The William Beynon Phillips Collection is one of the better ones in the Soldier Studies database for its historical value. Phillips joined the Union cause in August, 1862, near Scranton, Pennsylvania to fill the ranks of Schooley’s Battery; which shortly later became attached to the 2nd Pennsylvania Heavy Artillery as Company M. [to the right is a drawing by Phillips found in the collection of writings.]
Phillips was an educated and a sensitive young man who wrote home to family and friends, faithfully throughout the war, until his capture at the Crater in 1864.
On his sendoff, as he left behind family and friends, in his first letter home after the event Phillips wrote sincerely, “I shall not attempt to describe it for it is beyond my power. You may say that I put a good face on it, but it was far from being so in my heart.” [letter]
His unit was first assigned to Fort Delaware, where they received their official uniform. Phillips was so much impressed with the digs that he wrote to a friend, “The soldiers here are dressed to kill – cleanliness and neatness being the order of the day.” [letter]
Early on soldiering was not very hard for most Union men. They often were fed more, provided more comforts, and commented fairly regularly how soldiering was “good times” or at the least, tolerable. The typical Federal soldier added weight during the early “training” months of soldiering. Writing home Phillips noted as such, “Plenty to eat, but rather rough. Enough (water) to drink. Abundance of exercise & enough sleep. No care & clean conscience. Who would not be healthy?” The daily routine of drill and training indeed was new, but the men did not want for much. [letter]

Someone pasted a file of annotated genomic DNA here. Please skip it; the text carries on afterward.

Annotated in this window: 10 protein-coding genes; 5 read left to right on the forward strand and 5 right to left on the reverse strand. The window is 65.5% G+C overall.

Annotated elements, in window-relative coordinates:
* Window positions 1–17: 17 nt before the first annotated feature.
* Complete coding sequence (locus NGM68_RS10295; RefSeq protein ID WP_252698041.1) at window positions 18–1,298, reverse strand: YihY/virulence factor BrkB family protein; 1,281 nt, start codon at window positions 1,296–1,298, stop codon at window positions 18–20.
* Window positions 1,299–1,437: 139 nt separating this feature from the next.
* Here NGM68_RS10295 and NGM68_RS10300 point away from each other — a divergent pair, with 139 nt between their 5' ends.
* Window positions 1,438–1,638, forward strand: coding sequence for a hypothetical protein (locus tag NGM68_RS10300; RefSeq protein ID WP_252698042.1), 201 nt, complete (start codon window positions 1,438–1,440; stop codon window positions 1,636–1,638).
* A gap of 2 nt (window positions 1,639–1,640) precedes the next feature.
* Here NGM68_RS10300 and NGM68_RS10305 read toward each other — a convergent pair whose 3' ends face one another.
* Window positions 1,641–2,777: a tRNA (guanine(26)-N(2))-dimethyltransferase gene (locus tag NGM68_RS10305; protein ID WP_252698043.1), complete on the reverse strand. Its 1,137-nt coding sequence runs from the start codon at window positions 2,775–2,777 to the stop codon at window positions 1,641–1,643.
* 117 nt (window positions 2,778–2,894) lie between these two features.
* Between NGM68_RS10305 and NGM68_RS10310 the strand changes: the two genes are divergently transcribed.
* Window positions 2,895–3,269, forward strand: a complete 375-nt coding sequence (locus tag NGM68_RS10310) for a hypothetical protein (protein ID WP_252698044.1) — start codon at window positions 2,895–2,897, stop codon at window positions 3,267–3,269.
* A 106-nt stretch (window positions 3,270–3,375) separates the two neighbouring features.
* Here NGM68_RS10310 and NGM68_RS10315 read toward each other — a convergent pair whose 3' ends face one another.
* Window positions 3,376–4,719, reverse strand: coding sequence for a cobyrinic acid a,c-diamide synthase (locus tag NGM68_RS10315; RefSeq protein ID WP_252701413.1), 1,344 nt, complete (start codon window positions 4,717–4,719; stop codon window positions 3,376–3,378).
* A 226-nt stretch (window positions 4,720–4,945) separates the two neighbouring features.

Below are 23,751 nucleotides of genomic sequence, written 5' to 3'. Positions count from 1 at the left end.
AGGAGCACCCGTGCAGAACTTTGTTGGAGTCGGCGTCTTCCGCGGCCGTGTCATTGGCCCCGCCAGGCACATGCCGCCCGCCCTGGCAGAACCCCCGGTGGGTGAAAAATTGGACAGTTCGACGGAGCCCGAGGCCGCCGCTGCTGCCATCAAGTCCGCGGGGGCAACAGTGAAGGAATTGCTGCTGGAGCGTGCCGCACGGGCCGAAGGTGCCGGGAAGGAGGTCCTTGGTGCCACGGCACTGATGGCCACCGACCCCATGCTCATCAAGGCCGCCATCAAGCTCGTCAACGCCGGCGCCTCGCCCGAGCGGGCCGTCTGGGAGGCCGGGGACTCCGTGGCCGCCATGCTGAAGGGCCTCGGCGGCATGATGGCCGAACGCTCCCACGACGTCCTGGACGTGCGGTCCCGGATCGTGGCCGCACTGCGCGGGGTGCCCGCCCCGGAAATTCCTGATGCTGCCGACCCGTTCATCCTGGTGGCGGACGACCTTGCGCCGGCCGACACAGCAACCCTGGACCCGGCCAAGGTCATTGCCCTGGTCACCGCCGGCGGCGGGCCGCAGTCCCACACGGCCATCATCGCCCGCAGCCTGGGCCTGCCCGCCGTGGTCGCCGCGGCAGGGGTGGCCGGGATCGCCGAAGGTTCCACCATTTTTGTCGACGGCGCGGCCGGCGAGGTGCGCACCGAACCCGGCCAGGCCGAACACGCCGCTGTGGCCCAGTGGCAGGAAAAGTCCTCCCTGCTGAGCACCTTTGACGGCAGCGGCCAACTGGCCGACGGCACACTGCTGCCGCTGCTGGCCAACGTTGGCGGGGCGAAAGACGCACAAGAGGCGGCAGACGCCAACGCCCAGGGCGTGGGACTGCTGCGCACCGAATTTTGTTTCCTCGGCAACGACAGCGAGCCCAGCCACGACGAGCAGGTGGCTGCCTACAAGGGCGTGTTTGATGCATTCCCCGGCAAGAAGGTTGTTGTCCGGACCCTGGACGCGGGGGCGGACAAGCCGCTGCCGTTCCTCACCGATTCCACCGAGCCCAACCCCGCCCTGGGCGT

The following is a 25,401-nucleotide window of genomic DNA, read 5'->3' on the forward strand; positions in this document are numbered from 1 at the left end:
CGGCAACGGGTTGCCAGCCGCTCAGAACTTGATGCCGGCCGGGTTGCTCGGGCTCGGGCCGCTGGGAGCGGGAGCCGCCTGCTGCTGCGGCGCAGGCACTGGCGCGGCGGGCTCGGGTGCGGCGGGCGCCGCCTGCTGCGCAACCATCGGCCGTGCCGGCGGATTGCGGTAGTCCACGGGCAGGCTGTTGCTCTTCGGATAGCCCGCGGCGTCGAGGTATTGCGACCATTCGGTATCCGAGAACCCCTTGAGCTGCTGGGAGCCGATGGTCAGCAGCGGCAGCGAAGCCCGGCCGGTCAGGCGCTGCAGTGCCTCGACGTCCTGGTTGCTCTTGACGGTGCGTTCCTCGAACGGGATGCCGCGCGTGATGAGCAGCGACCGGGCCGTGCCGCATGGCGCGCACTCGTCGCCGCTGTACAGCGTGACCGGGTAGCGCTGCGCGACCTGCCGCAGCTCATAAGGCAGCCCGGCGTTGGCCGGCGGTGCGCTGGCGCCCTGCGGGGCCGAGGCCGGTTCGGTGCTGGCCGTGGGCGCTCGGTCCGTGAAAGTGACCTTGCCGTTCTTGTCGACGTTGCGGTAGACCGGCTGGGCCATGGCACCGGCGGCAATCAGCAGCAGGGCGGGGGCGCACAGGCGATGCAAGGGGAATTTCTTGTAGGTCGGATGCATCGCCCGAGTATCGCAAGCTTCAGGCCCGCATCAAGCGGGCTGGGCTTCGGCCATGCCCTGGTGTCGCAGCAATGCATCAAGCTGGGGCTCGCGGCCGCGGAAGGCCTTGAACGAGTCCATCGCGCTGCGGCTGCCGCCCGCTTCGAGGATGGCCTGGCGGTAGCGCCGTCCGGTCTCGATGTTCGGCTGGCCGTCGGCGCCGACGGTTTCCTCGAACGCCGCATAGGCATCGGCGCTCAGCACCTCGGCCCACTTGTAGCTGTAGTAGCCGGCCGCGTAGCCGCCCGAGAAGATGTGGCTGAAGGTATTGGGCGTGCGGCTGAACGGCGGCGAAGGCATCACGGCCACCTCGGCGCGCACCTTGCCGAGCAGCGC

Phillips took part in some pretty hard soldiering and fighting, enough to make him and many soldiers yearn for home. Two years into his experience he wrote home on the eve of a great march, “We are going to see some tough times, but I guess I’ll stand it.” [letter]
Writing of the battle, and the experiences of war, Phillips concluded in another letter home, “But on that awful 17th [of] June , [the battlefield] was the hottest place yet. I was so excited, that I knew nothing of the danger. My eyes saw all, in red and flame, but I could not digest it somehow. [The] only thing I knew I was rushing [forward], half carried on by some other power than myself, until I tumbled head and heels in the rebel works, to see the “Johnnies” put through the woods beyond. But I didn’t stay there long, for they rallied and drove us out.” [letter]
The William Beynon Phillips Collection will hopefully continue to grow over the coming months as his g-g-grandson continues to donate them to the archive.
***Soldier Studies is always in need of donations of soldier letters. Please if you have letters that are transcribed, consider donating them to the archive so that historians, students, educators and Civil War buffs can enjoy them and use them for research! It is easy to copy and paste the transcription and add the scanned front page of the letter; you retain all rights!
William Beynon Phillips Bio:
“It is a sad story, but my great-great grandfather, Adj. William Beynon Phillips of the 2nd. PA Provisional Heavy Artillery ended up in San Francisco, a hopeless alcoholic. He died at the age of 35 in 1876 in the San Francisco City Jail Hospital of a brain hemmorhage and was buried in a pauper’s grave. During the war he was one of the officers who led the first regiment into the Crater after the mine explosion. He was captured and spent 8 months as a Union prisoner at Camp Asylum, Columbia, S.C. I often wonder if the horrific experience at the Crater and other battles of the Overland Campaign contributed to his alcoholism. He was but one of countless veterans of the War who became hopeless alcoholics, traveled west and died at an early age from the disease.”